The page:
Critical Essays about Cartoon Network’s Adventure Time
Overview: In 2010, Cartoon Network debuted a new animated series called Adventure Time, and within just a few short years, the show had become both a pop culture phenomenon and a critical darling; perhaps this reception is best exemplified by the words of the George Foster Peabody Awards Board of Jurors, which praised the show for “subtly teach[ing] lessons about growing up, accepting responsibility, and becoming who you’re meant to be.” But despite this admiration, not many works of scholarship have looked at the show through a critical lens. This proposed anthology thus seeks to fill a hole in the literature by giving the series the critical attention it deserves.
Chapters in this collection will focus on Adventure Time, with a critical emphasis on the profounder messages inherent to the series. Authors may choose to analyze the portrayal of certain characters, the show’s myriad story arcs, or even individual episodes. Chapters should function as critical readings or close analyses that employ a particular theory or theoretical lens (e.g., critical feminism, queer theory, psychoanalysis, Marxism) to elucidate the show’s deeper meaning(s). Possible chapter topics include:
- how characters like Marceline, BMO, and Princess Bubblegum subvert/uphold norms about gender and/or sexuality, or how they queer/affirm aspects of normative gendered culture
- the narratological structure of Adventure Time, and the role played by the show’s mytharc/mythology
- the show’s interest in philosophical topics, such as humanism, existentialism, or transhumanism
- the politics of Ooo and how the series played around with topics like democracy, monarchy, capitalism, political oppression, and the social contract
- how the series (re)developed its tone and its characters over time
- Adventure Time’s interest in spirituality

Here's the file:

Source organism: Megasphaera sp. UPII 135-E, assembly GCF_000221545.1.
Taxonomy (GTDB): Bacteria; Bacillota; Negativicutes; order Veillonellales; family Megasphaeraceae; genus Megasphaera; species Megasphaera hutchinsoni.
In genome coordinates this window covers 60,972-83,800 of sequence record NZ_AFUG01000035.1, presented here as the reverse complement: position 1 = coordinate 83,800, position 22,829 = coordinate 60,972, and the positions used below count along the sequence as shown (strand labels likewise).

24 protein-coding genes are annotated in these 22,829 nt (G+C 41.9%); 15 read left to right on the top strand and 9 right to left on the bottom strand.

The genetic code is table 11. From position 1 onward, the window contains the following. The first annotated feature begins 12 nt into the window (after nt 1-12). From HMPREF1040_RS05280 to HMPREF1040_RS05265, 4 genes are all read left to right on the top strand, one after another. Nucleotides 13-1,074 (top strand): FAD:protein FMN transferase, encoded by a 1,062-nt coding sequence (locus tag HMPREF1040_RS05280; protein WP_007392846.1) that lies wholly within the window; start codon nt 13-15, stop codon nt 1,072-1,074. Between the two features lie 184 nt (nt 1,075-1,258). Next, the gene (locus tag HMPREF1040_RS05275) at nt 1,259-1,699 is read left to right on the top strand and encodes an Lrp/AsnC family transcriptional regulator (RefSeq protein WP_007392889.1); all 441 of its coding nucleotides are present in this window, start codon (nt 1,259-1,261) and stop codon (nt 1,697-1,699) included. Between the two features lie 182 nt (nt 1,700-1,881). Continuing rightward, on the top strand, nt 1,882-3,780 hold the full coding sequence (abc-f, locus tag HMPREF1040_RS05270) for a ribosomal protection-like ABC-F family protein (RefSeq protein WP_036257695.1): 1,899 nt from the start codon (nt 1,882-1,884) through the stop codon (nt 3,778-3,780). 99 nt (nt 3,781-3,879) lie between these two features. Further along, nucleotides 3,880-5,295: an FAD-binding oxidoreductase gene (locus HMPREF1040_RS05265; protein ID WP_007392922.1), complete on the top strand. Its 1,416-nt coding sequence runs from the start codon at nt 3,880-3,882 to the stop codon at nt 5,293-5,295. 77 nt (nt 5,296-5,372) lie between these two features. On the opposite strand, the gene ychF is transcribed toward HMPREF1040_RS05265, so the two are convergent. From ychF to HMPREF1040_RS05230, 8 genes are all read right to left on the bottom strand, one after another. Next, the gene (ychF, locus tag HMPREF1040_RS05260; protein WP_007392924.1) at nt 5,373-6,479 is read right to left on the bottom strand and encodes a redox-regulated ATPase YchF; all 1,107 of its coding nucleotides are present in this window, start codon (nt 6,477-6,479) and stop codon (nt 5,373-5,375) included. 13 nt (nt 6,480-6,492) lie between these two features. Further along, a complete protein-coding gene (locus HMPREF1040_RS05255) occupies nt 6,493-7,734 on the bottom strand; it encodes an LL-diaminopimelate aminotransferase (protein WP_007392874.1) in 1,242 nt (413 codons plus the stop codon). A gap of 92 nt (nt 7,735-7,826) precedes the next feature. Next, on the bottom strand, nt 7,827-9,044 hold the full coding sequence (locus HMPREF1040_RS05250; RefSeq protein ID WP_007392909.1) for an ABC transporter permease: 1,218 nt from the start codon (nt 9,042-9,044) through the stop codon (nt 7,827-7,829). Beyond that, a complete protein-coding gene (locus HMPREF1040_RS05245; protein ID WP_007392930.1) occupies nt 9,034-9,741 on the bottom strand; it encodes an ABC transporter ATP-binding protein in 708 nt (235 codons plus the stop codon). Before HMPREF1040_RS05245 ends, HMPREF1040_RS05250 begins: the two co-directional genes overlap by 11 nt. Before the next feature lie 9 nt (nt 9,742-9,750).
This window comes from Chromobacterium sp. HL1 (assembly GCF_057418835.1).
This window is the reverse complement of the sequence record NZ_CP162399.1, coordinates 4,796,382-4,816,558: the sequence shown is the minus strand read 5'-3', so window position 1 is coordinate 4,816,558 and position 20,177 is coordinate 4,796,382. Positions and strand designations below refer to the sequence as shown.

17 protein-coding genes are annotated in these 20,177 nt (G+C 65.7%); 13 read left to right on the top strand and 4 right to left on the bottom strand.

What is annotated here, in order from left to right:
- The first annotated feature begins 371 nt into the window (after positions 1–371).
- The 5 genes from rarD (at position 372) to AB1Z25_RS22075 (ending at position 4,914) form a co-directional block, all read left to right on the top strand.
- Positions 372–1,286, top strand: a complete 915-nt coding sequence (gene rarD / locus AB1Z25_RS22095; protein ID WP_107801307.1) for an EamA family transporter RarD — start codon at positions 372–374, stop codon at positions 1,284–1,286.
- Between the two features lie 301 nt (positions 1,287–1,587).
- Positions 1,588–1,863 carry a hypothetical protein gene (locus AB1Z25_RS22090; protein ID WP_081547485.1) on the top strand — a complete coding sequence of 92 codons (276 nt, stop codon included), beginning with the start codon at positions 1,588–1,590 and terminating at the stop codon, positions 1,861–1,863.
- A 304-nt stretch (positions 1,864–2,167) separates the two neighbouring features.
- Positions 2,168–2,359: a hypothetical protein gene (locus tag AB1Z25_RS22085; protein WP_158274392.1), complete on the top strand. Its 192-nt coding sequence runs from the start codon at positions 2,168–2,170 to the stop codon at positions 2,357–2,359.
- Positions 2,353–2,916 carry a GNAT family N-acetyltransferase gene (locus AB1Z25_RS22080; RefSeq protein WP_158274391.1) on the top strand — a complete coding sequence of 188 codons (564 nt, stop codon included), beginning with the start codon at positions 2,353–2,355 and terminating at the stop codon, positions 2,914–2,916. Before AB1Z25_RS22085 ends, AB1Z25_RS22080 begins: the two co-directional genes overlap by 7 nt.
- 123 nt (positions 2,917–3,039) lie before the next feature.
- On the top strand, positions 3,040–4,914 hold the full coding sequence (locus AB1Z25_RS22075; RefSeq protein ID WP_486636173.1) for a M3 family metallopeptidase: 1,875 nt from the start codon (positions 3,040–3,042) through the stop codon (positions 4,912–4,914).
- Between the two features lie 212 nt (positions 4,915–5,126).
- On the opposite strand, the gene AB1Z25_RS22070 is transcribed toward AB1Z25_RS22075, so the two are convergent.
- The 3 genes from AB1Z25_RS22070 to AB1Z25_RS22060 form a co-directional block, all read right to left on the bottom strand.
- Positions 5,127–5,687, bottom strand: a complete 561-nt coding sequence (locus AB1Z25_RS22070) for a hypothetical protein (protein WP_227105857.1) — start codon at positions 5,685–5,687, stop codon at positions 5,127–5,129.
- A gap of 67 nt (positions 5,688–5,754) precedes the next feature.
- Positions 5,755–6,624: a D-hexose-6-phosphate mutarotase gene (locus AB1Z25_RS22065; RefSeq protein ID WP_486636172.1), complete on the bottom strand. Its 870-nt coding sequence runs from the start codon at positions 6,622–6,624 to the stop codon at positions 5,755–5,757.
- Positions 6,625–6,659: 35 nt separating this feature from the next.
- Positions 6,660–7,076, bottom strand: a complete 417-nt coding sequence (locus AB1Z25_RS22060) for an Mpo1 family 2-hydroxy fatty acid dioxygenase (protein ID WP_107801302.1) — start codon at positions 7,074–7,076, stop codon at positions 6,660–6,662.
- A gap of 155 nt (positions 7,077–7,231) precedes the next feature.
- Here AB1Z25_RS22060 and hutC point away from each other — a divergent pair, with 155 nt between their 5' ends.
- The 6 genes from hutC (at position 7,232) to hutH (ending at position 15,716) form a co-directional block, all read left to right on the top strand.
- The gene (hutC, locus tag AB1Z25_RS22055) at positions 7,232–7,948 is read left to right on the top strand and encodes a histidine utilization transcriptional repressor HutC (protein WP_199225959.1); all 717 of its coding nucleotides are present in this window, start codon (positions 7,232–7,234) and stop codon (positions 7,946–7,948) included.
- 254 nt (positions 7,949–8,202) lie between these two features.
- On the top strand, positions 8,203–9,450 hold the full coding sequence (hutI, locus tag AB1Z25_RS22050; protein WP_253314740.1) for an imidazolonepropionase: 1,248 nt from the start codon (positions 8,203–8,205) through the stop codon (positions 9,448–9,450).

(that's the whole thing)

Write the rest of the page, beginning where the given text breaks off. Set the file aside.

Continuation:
- the humor and affect of the series, and its impact on the viewer
- how the series used music to tell stories, advance the plot, or sell character emotions
- a critical or ethnographic look at the show’s fandom, either in person or online
- close readings of individual episodes or closely-connected story arcs (e.g., the miniseries), in which the author explains some overarching thematic point
Finished chapters should be around 4,000 to 6,000 words. This collection is aimed at a scholarly audience, but final write-ups should be as accessible as possible, employing simplified language, clear explanations of academic terms, and brief overviews of any major theories that might be employed. Please format chapter drafts according to the Chicago Manual of Style 17th edition.
Deadline for Proposal: January 31, 2021.
How to Submit a Proposal: Formal chapter proposals of 250-500 words (or completed articles)—along with a brief biography, resume, or CV—should be sent to Paul Thomas (firstname.lastname@example.org) with the subject line “Adventure Time Essay Proposal.” Inquiries about potential chapter topics not mentioned here are also welcome.
About the Editor: Thomas—a library specialist at the University of Kansas—is the author of Exploring the Land of Ooo: An Unofficial Overview and Production History of Cartoon Network’s “Adventure Time” (2020), published by the University of Kansas Libraries. He has also written I Wanna Wrock! The World of Harry Potter–Inspired “Wizard Rock” and Its Fandom (2018), an ethnographic monograph published by McFarland.
About the Publisher: McFarland & Co. is a leading independent publisher of academic nonfiction. They specialize in books about pop culture, sports, military, and history, in addition to many other topics. McFarland currently offers nearly 7000 books in print.